To investigate the impact of glucose deprivation on the brain, Dr. Praticò's team used a mouse model that recapitulates memory impairments and tau pathology in Alzheimer's disease. At about 4 or 5 months of age, some of the animals were treated with 2-deoxyglucose (DG), a compound that stops glucose from entering and being utilized by cells. The compound was administered to the mice in a chronic manner, over a period of several months. The animals were then evaluated for cognitive function. In a series of maze tests to assess memory, glucose-deprived mice performed significantly worse than their untreated counterparts.
When examined microscopically, neurons in the brains of DG-treated mice exhibited abnormal synaptic function, suggesting that neural communication pathways had broken down. Of particular consequence was a significant reduction in long-term potentiation- - the mechanism that strengthens synaptic connections to ensure memory formation and storage.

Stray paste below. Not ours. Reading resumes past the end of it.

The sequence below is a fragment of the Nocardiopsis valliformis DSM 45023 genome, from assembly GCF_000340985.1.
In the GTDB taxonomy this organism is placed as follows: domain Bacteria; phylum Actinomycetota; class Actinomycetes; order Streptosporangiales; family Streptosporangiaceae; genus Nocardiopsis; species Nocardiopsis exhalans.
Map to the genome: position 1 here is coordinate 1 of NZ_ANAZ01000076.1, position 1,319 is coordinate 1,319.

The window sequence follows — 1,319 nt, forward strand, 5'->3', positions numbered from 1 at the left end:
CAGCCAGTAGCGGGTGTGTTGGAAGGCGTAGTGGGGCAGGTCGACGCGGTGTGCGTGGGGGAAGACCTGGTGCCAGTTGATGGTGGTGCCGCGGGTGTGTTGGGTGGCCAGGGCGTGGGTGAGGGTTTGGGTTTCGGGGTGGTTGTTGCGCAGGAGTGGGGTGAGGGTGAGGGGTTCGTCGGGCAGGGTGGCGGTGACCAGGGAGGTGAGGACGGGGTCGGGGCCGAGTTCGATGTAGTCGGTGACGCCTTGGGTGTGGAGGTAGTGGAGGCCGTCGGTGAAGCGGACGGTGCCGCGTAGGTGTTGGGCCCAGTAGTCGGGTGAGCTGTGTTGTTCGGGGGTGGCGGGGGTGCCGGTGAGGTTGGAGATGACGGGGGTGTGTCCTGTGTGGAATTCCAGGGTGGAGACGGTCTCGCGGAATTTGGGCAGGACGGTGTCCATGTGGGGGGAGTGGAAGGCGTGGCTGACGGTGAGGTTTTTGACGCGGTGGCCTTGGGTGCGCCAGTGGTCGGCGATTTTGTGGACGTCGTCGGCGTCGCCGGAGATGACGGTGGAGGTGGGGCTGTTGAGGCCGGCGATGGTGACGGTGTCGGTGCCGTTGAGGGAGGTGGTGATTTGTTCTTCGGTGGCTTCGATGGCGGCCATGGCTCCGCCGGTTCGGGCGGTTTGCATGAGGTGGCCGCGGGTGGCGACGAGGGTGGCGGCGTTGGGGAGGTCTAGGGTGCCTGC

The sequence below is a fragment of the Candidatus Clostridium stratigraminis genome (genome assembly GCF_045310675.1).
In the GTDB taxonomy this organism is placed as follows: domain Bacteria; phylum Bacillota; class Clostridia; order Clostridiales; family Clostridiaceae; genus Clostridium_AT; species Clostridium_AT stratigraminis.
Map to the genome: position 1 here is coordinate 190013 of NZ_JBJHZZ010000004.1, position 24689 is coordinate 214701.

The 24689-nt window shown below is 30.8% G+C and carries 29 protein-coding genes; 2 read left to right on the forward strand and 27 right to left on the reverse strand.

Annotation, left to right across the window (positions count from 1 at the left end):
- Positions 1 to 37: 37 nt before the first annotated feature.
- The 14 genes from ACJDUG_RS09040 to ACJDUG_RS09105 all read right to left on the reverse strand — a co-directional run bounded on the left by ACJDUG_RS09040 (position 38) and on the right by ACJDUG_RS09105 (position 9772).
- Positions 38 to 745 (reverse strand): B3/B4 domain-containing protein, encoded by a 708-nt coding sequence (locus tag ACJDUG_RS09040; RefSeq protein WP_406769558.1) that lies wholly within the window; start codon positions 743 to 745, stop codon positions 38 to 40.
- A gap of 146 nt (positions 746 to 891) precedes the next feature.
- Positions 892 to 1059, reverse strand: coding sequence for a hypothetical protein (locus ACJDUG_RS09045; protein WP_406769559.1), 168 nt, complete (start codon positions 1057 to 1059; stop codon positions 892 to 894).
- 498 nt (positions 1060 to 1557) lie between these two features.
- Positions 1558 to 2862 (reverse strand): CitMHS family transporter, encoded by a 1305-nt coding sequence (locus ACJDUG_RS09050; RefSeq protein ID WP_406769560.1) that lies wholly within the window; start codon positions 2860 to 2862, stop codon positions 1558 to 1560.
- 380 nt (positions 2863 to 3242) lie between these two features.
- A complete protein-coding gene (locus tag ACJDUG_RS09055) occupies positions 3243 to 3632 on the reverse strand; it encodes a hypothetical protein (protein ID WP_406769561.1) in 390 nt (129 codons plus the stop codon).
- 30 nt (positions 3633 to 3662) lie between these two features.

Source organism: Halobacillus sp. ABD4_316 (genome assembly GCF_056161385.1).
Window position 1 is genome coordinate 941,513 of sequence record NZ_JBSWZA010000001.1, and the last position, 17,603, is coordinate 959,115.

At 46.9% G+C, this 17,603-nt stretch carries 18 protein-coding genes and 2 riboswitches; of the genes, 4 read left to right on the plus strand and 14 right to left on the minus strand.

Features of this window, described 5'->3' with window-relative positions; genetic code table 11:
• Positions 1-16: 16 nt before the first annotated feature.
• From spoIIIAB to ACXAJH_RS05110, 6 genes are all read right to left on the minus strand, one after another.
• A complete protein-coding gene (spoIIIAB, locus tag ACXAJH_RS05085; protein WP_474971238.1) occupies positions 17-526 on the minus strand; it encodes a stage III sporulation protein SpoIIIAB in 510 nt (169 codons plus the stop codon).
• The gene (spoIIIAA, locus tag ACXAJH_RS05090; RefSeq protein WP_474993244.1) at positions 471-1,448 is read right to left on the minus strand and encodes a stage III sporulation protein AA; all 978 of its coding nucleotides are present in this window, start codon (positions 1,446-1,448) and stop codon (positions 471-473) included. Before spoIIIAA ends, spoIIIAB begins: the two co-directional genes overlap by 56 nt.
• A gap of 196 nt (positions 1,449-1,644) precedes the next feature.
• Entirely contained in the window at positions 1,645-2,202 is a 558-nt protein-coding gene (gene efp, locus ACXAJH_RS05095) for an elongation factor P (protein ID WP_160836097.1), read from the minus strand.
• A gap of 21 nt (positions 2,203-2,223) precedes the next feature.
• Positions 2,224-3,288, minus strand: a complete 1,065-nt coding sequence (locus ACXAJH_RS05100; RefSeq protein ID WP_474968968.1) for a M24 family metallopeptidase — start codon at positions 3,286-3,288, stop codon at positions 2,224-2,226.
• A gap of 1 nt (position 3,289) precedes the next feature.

Upon further examination, the researchers discovered high levels of phosphorylated tau and dramatically increased amounts of cell death in the brains of glucose-deprived mice. To find out why, Dr. Praticò turned to p38, which in earlier work his team had identified as a driver of tau phosphorylation. In the new study, they found that memory impairment was directly associated with increased p38 activation.
"The findings are very exciting," Dr. Praticò said. "There is now a lot of evidence to suggest that p38 is involved in the development of Alzheimer's disease."
The findings also lend support to the idea that chronically occurring, small episodes of glucose deprivation are damaging for the brain. "There is a high likelihood that those types of episodes are related to diabetes, which is a condition in which glucose cannot enter the cell," he explained. "Insulin resistance in type 2 diabetes is a known risk factor for dementia."
According to Dr. Praticò, the next step is to inhibit p38 to see if memory impairments can be alleviated, despite glucose deprivation. "It is an exciting avenue of research. A drug targeting this protein could bring big benefits for patients," he added.